Film Description Form

by Vadim Makarov for his Photo Pages

Being a perfectionist in my nature, I take copious notes when I photograph. It has proved to be useful for several reasons: The downside is that it is not always practical to spend precious time with a pencil in hand instead of watching for better shots and taking them. Then I stop writing and only make sure I don't lose the count of rolls.

First page header
Form header

I am using a printed form (MS Word 97, 87KB). If you decide to use it, don't forget to edit the fields with my name and list of equipment. The form is designed for A4 paper size; you may need to tailor its layout because exact dimensions differ from one system to another. It is only available in Word format because you will want to edit it.
Here is another version (MS Word 97, 98KB) of the form for a double-sided printer that I've been using lately.

I carry a pile of pre-numbered forms in my camera bag. They are used through shooting and evaluating, and filed for future reference.

In the field, I fill in the header and two columns - Title and Technical Info. Use a pencil, it is water-resistant.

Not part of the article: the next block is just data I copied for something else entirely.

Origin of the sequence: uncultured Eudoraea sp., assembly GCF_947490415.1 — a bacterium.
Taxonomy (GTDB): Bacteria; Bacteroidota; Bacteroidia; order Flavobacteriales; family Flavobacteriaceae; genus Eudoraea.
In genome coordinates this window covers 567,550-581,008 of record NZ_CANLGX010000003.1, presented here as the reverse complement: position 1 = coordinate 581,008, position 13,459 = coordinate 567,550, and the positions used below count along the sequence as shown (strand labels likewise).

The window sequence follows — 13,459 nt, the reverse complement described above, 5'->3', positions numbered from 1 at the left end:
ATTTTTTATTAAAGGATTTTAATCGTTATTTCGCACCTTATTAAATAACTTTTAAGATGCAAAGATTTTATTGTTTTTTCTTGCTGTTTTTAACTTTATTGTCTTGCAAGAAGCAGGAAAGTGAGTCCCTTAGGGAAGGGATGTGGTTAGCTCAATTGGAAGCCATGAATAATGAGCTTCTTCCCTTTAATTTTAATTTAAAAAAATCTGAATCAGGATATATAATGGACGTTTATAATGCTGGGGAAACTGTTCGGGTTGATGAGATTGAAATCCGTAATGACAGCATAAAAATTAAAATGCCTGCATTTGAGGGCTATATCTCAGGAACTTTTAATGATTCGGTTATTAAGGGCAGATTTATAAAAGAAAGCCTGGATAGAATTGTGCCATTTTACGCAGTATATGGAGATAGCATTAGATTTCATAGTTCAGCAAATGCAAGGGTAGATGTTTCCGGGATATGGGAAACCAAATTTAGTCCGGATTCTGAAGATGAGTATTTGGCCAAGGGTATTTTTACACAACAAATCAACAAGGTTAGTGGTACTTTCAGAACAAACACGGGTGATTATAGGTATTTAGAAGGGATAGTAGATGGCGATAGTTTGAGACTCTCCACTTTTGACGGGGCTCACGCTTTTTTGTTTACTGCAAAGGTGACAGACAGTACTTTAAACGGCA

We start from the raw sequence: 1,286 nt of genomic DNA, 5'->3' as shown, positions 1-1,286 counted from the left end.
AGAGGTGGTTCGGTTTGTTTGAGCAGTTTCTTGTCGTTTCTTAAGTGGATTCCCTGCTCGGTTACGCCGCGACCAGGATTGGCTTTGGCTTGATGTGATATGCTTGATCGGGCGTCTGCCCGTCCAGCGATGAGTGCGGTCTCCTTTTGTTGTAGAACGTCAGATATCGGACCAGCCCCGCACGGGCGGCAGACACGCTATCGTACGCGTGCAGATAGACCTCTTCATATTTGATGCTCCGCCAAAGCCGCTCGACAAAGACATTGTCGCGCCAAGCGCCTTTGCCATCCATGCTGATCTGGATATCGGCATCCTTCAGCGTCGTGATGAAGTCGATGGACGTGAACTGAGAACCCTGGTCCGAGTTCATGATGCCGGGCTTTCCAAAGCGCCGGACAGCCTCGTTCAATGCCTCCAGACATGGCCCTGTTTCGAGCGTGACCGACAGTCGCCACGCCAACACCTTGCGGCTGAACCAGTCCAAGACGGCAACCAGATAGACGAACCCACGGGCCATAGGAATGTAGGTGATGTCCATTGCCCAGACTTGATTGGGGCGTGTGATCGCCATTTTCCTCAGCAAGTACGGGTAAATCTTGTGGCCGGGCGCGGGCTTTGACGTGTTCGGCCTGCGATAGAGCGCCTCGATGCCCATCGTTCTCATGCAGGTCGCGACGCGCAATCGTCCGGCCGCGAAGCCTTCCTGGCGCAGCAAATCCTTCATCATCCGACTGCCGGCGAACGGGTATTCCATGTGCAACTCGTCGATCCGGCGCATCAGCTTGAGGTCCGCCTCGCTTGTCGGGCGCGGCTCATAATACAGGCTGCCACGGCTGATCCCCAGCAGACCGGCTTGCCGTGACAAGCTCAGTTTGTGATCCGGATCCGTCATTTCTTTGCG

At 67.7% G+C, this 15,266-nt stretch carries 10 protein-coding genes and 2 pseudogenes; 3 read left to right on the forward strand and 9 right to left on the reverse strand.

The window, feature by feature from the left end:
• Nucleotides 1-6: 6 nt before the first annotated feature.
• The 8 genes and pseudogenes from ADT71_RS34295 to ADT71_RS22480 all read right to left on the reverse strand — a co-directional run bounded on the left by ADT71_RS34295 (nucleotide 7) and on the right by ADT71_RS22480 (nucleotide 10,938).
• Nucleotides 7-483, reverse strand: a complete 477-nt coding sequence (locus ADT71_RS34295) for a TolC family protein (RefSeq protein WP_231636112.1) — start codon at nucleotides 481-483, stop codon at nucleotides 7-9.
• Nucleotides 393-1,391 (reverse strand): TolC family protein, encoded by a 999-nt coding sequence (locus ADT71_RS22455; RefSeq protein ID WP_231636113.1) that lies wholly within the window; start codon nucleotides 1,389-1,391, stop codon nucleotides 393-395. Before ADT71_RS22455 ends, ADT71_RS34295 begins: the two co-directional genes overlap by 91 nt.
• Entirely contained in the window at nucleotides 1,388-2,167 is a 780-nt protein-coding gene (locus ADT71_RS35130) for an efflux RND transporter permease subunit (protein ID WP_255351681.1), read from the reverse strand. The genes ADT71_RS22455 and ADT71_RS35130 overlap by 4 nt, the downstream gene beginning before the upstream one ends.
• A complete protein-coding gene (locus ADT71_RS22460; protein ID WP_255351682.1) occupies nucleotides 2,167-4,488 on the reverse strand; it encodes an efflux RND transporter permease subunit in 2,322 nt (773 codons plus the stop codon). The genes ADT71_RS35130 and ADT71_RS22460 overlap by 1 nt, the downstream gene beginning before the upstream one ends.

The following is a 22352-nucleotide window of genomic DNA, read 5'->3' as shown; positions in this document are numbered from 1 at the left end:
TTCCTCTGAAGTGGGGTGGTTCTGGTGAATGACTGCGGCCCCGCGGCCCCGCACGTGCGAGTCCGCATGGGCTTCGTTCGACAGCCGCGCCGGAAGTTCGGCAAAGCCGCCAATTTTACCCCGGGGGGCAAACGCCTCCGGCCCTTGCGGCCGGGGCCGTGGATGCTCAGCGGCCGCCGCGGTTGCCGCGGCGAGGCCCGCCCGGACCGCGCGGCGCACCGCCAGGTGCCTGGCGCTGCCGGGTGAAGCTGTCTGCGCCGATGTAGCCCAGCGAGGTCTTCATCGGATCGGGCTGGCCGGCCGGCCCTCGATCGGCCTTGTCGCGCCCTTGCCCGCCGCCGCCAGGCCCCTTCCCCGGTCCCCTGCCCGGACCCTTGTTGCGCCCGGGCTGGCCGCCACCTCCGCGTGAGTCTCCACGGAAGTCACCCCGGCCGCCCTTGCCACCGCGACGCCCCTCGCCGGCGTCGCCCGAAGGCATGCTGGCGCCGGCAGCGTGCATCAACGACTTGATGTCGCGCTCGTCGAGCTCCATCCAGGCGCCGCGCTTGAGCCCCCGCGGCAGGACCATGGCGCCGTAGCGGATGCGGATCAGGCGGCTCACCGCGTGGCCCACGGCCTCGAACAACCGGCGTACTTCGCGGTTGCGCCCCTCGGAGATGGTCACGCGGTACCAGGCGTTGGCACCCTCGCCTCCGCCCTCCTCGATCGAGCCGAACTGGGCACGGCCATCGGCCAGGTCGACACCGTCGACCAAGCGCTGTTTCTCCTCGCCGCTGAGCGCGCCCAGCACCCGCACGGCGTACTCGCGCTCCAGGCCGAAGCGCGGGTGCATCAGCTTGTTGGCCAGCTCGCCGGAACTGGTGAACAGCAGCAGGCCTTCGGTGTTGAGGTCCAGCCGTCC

Other columns are used on the slide evaluation stage, when I analyze my photographs. Having a detailed record of what I did helps to trace causes of problems on technically bad photos and see what settings worked for successful ones. Depending on how much is recorded, finished forms can look messy (example: 1st page, 2nd page) or not (example: 1st page).

These forms become a part of my small chronological archival system. Details about any particular shot can be found in the file with forms. All mounted slides have numbers (and nothing else) written on the mounts with a permanent marker, e.g.

A12-24   A135-35,

where A12 on the left slide is the roll number and 24 is the frame number. The same slide number is used for filenames of scanned pictures. The film page holding unmounted strips from that roll would be marked A12.

I should say that I keep all unmounted frames and never throw away anything. There were times when I went back and picked ones that I initially considered bad. This can happen because your taste or need has changed, because you want another shot in the bracketed sequence for better scanning, or for example, God forbid, when the original is lost.

Another thing I have in my camera bag is a set of coupons for names of people in a group photograph.

Vadim Makarov
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